This June marks the 80th anniversary of the Battle of Midway—a battle that proved the turning point in the Pacific during World War II. Over the past eight decades, historians have analyzed the decision making of the Japanese and American admirals while navies have studied the tactics of both carrier fleets. The consensus is that a few crucial decisions and a couple of vital hours in the four-day event swung the Pacific War’s momentum from Japan to the U.S., despite the Japanese enjoying superiority in carrier numbers and crew experience.
The Battle of Midway’s influence even impacted pop culture. Hollywood produced two feature films depicting the events. The 1976 original boasts an all-star cast of Charlton Heston, Henry Fonda, Robert Mitchum, James Coburn, Glenn Ford, Pat Morita, Hal Holbrooke, Robert Wagner, and Eric Estrada (pre-CHIPs). The 2019 remake, unfortunately, was more of an animated action video game than a film.
The Battle of Midway rightly captured the attention of those beyond war college instructors and military history academics.
Interestingly, one segment that may not have grasped the key takeaways of the battle is the business community. That’s a shame. Analyzing the Battle of Midway provides wisdom and insight for the modern business leader.
A closer look at Midway’s key teachings in the context of competitive commerce:
Midway Teaching #1: Sound Strategy is Required for Success, But Doesn’t Guarantee It
Japan’s Admiral Yamamoto took a broad, strategic view of the Pacific War. Yamamoto knew Japan’s best chance at victory was to gain advantage over the U.S. Navy early and compel America to lose its desire to fight a protracted war across thousands of miles of ocean. That strategy drove the planning for the Midway precursors—the surprise attack on Pearl Harbor and the Battle of the Coral Sea.
Yamamoto’s strategic vision also drove the planning for the Battle of Midway; he wanted to instigate a naval battle where the remaining U.S. aircraft carriers would be knocked out by the vaunted Kido Butai carrier fleet, hopefully resulting in the U.S. seeking peace or withdrawal from the western Pacific. It was in many ways a perfect strategy.
Japan’s approach leading up to Midway provides two insights to business leaders. First, strategy matters, and a rational, well-thought strategy should drive tactics. Second, you may have a perfectly laid out strategy but fail miserably in the ultimate objective; good strategy is a prerequisite to success but does not guarantee it.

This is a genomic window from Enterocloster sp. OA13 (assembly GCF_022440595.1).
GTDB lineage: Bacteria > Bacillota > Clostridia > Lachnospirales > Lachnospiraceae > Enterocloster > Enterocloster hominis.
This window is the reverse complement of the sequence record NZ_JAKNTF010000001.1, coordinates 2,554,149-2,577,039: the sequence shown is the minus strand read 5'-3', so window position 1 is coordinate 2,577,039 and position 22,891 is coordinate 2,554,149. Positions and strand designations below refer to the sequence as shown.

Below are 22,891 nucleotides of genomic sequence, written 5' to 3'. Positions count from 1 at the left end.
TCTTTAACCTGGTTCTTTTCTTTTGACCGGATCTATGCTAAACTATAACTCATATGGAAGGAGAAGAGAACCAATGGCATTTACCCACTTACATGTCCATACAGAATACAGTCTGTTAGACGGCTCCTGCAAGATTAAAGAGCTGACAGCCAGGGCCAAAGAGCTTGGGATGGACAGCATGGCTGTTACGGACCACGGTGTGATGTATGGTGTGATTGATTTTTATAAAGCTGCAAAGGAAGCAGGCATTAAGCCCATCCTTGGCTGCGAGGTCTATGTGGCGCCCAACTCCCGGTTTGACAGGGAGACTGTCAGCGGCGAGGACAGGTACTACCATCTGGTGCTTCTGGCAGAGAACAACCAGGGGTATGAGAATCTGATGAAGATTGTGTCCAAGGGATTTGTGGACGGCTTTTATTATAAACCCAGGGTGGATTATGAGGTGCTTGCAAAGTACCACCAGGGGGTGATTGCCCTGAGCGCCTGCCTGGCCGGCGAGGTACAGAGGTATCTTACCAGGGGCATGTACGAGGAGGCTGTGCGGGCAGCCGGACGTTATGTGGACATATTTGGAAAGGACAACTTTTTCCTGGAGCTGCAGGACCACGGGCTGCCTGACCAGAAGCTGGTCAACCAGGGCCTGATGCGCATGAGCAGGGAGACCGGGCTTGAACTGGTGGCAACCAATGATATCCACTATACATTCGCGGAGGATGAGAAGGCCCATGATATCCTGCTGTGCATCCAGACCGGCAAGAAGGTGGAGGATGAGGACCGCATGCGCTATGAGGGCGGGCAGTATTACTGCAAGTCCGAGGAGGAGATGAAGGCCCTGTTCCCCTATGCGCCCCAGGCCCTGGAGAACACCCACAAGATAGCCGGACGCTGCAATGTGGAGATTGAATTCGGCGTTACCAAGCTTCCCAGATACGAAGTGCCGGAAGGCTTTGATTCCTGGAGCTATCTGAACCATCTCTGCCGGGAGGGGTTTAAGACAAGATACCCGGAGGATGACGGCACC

Both insights held true for Japan in the Battle of Midway and hold true in business. Sound strategy is a must for business success, but it is far from a guarantee.
Teaching #2: Technology Can Both Eliminate and Provide “Edge”
Those familiar with the battle know the U.S. enjoyed advance warning of Japan’s target being Midway Atoll. That’s because U.S. Navy cryptanalysts were breaking Japanese communication codes and knew weeks in advance that Japan was planning an attack in the Pacific, which the U.S. ultimately verified as Midway. Admirals Nimitz and Spruance knew what the Imperial Navy planned before combat events unfolded.
Technology not only neutralized Japan’s strategic battle plans by eliminating the element of surprise, but it also flipped the advantage of surprise to the U.S. The battle was not won solely by pilots and sailors in combat, but also by math majors working on codes at desks.
In business, technology can rapidly make the weak dominant and the strong obsolete. That holds true for companies, industries, and economies. Taking the long view and investing the talent and resources into technology development and deployment can reap massive returns.
Just ask Amazon, Google, and Apple. As well as their vanquished competitors such as Kmart, Lycos, and Blackberry.
Teaching #3: Disruptive Innovation Changes Outcomes
One of the American unsung heroes of the Battle of Midway is Lieutenant Commander John Thach, a fighter pilot behind the stick of a Grumman Wildcat.
Thach created and applied a new dogfight defensive technique, dubbed the Thach Weave. During the Battle of Midway the move proved highly effective against the until-then dominant Japanese Zero fighters.
The Thach Weave, which neither side’s commanders saw coming, had a multiplier effect on the battle’s outcome and reached far beyond the win-loss tally of Zeroes and Wildcats. It influenced precious timetables, the number of torpedo and dive bombers breaking through to attack carriers, and decision making. Without the Thach Weave, the Battle of Midway may have ended with a very different outcome.
In business, disruptive innovation often appears unannounced and is the result of both trial and error as well as necessity. One must be constantly on the lookout for its arrival as a potential threat that must be quickly acknowledged, and also willing to continually tinker under a sense of urgency to be the disruptor and innovator.
Teaching #4: “Target Fixation” Is a Killer
When the battle was still going relatively well for the Japanese, the Imperial Navy made a fatal error. The Thach Weave not only proved highly effective in Wildcat dogfights with Zeroes, but it also allowed U.S. torpedo bombers to break through the initial Zero patrols to try to sink Japanese carriers.
The Japanese responded by committing all their patrolling fighters above the carrier fleet to engaging the U.S. Wildcats and torpedo bombers. The Japanese became fixated on the visible threat developing to the northeast; to the point where they were willing to completely expose their carrier fleet to other threats.
After three hours of intense air combat, the Japanese downed over fifty American planes and lost only eleven of their own. Even better for the Imperial Navy, there was not even a scratch on the four carriers (Hiryu, Akagi, Soryu, and Kaga). Target fixation seemed to work quite well.